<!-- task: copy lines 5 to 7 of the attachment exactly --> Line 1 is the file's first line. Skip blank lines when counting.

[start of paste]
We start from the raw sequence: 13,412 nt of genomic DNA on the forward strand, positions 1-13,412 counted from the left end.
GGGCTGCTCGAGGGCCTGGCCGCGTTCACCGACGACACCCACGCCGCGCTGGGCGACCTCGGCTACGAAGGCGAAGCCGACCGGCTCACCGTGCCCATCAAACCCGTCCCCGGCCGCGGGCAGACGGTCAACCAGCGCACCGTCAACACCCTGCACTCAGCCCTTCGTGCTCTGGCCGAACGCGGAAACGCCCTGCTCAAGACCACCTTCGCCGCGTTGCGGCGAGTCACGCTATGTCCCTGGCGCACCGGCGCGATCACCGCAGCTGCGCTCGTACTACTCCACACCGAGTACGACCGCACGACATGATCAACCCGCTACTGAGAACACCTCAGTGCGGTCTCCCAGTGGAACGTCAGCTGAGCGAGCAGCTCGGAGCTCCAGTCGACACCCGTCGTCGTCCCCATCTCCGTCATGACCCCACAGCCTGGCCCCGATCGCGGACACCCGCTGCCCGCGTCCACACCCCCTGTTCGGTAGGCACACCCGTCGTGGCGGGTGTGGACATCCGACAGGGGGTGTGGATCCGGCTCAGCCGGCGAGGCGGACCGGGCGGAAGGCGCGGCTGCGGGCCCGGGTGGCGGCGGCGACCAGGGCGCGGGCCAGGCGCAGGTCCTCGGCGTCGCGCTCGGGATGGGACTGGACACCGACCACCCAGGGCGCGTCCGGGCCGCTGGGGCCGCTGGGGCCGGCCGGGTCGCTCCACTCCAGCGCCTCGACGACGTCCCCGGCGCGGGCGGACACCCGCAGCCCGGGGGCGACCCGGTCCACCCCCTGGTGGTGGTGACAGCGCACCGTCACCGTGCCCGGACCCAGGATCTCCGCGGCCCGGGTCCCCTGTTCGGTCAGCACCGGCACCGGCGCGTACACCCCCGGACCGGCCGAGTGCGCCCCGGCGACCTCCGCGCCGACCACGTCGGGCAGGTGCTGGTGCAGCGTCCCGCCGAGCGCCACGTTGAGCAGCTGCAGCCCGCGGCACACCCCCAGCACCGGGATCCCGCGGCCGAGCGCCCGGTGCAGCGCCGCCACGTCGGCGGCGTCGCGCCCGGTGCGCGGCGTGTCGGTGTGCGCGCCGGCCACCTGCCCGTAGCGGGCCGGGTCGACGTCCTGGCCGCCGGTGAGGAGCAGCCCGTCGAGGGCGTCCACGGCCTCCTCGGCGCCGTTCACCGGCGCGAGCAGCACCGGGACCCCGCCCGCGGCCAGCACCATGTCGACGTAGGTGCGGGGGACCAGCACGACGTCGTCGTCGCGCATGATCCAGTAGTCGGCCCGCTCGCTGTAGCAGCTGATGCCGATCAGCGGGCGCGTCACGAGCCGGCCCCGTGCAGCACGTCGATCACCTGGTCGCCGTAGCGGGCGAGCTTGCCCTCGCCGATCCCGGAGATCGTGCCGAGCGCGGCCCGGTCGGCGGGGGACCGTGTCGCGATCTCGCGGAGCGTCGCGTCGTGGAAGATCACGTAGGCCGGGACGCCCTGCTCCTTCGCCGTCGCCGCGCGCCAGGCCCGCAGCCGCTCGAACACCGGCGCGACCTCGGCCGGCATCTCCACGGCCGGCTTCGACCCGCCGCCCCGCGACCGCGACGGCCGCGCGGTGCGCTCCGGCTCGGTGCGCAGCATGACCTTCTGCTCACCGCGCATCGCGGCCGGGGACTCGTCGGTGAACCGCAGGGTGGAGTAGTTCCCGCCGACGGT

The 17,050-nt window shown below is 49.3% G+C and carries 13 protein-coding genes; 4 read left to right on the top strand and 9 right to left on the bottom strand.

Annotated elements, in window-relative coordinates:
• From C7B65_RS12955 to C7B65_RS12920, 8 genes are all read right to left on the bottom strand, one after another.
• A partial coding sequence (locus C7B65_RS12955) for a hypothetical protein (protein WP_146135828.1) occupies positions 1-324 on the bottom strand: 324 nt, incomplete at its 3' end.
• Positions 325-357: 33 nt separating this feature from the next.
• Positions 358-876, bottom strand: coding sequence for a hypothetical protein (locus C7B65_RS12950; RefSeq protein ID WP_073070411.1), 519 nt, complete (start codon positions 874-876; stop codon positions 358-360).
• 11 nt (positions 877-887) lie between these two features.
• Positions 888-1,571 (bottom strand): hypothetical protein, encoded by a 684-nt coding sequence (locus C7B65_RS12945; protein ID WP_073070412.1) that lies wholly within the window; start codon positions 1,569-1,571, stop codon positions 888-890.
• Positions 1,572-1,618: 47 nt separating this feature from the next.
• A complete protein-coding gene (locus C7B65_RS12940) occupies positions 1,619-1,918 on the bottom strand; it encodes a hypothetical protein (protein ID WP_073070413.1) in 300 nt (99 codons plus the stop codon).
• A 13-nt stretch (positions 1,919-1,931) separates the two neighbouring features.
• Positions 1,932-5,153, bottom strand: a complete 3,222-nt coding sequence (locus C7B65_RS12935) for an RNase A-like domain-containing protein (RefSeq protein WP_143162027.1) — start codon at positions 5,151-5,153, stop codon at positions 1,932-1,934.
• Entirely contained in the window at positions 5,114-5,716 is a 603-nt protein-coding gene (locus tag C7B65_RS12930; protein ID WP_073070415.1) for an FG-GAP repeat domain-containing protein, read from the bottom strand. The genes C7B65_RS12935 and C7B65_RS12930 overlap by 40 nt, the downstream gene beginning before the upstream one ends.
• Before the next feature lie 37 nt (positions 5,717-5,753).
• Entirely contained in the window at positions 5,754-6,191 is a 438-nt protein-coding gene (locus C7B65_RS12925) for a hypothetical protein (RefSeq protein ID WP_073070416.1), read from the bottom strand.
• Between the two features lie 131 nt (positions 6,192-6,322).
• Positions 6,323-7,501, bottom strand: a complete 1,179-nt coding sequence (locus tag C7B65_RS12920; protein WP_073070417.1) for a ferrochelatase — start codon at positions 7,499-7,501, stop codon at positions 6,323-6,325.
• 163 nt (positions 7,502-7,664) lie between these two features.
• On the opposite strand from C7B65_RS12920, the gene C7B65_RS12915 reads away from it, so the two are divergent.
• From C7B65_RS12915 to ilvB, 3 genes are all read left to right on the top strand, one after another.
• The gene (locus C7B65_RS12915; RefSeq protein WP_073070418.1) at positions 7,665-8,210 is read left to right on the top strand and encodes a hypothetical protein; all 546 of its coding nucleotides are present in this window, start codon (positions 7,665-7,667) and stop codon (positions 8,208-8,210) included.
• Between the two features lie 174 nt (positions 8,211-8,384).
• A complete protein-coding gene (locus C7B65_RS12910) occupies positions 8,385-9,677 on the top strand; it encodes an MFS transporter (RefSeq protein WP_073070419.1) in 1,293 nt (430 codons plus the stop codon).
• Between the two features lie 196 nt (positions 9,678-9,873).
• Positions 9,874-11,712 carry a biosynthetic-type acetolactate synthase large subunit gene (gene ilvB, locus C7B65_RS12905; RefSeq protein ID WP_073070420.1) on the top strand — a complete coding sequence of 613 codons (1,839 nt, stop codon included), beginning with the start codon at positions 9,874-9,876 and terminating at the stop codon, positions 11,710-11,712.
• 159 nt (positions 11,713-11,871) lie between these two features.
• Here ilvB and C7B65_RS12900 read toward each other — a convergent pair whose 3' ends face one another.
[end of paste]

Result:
• From C7B65_RS12955 to C7B65_RS12920, 8 genes are all read right to left on the bottom strand, one after another.
• A partial coding sequence (locus C7B65_RS12955) for a hypothetical protein (protein WP_146135828.1) occupies positions 1-324 on the bottom strand: 324 nt, incomplete at its 3' end.
• Positions 325-357: 33 nt separating this feature from the next.